"Monsieur de Salvandy, believe me, all that the country wants is the sincere establishment of a constitutional government,-this is all it asks: the evil has arrived from the impossibility, among certain persons of accepting at once, et de bonne foi,' all the re.. sults of the Revolution, and of the Charta more particularly. The faults of the last Revolution sprang from the false distribution of rank and fortune, which was united with the wretched education that characterized

adorned with all the taste and the luxury of the seventeenth century; and combined, in a sin

order to obtain

the ancient régime. We have left all that behind us. My political religion consists in the belief, that with constitutional opinions all may be directed right. These principles I have always held. When an exile, at the Court of Sicily, I was asked, in my wife, to make certain concessions. I declared that my opinions were invariable, that in those opinions I would bring up my children, and that I would do this as much for their interest as for a love of truth. The misfortune of princes is, that they do not know the people, and that they entertain and cherish ideas and opinions different from those whom they govern. This is why I gave a public education to my sons; and in every respect it has succeeded. I wished them at⚫ once to be princes and citizens. I wished that they should not deem themselves a favoured race-that they should not participate in the habits of a corrupt circle -that they should not always have before their eyes the veil of a court education :-that they should not be bound by the tastes of childhood to those interested in deceiving them, and moreover frequently deceived. Such has been my object; and I am certain that I have to congratulate myself on the course I have pursued.'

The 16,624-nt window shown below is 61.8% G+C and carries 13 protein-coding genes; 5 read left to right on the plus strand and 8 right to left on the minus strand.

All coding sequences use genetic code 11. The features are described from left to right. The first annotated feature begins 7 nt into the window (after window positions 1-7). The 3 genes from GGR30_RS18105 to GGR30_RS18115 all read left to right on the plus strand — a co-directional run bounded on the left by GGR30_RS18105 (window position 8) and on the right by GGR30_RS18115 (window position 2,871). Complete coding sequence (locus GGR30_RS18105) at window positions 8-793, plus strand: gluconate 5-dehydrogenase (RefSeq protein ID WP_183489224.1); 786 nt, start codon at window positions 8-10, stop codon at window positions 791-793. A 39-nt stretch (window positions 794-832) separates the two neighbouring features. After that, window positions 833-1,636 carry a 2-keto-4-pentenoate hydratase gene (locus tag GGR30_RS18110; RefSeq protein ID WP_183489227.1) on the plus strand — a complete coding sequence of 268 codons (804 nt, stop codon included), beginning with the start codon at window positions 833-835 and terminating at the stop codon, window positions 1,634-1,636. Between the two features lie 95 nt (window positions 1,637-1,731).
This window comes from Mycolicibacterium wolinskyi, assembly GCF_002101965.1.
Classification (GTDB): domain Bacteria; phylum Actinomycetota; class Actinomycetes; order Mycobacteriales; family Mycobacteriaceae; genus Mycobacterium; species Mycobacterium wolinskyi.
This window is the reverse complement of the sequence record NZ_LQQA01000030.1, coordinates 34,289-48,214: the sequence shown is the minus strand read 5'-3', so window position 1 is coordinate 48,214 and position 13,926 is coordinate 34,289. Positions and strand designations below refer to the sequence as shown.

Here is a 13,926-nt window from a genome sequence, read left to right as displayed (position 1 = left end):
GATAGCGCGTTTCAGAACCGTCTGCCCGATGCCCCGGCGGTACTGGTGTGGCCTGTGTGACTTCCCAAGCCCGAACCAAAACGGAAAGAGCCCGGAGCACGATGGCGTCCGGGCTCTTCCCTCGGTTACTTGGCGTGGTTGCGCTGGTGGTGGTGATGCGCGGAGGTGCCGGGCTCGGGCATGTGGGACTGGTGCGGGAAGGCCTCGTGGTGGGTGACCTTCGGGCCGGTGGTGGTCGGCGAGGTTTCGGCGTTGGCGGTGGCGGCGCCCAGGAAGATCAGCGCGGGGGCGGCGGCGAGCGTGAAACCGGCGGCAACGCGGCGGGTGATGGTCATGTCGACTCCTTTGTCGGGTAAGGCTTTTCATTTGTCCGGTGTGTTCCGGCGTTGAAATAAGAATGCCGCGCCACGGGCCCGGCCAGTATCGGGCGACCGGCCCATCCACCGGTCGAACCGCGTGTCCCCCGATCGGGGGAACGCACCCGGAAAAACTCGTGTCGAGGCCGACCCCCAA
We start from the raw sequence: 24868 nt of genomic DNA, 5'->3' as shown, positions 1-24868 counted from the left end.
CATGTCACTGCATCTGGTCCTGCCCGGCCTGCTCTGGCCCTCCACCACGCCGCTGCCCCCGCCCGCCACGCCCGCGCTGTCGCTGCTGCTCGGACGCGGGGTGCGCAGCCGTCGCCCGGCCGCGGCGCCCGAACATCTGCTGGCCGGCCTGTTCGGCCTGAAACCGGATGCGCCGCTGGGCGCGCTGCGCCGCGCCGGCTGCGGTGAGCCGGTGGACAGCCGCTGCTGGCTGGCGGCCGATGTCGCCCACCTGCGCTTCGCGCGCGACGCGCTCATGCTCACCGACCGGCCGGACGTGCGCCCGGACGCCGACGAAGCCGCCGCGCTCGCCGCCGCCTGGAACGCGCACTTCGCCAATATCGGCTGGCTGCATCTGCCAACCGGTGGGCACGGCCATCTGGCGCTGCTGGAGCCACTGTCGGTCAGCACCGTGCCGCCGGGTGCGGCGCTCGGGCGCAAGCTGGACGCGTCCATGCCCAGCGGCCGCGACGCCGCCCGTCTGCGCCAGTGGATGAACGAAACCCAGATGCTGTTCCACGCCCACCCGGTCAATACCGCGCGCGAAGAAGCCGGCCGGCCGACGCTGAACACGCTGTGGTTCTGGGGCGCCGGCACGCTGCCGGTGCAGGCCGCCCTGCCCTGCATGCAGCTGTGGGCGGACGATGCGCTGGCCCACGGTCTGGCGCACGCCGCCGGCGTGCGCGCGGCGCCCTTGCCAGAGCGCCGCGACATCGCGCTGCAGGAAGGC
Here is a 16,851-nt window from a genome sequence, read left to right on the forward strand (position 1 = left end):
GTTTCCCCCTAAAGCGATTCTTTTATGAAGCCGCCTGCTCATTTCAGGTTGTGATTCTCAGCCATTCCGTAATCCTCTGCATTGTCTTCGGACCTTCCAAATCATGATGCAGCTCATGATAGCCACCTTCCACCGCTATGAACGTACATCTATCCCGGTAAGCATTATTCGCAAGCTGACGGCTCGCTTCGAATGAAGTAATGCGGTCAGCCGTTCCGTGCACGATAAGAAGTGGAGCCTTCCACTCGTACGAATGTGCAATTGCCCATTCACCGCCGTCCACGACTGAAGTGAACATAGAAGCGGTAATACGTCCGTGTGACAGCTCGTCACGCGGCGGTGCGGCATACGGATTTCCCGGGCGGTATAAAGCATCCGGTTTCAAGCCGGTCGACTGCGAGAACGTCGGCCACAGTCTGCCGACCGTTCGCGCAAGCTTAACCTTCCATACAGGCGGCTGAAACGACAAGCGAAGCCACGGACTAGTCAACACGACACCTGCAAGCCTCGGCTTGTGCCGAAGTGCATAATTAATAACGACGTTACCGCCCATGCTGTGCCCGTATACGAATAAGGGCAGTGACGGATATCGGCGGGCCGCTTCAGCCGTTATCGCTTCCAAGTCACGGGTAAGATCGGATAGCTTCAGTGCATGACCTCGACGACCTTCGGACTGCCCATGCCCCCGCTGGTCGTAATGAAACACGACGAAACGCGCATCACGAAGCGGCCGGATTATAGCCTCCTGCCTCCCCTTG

"The Duke of Orleans was at first standing; he afterwards made me sit down by his side; we were exactly behind Charles Xth, who might have heard every word we were saying."

Let us do justice to the King of the French! Henry IV. never delivered a speech which contained so much

gular manner, the avocations of the church with the pleasures of the world. It had its boudoirs, its gallery, its theatre, and its chapel.*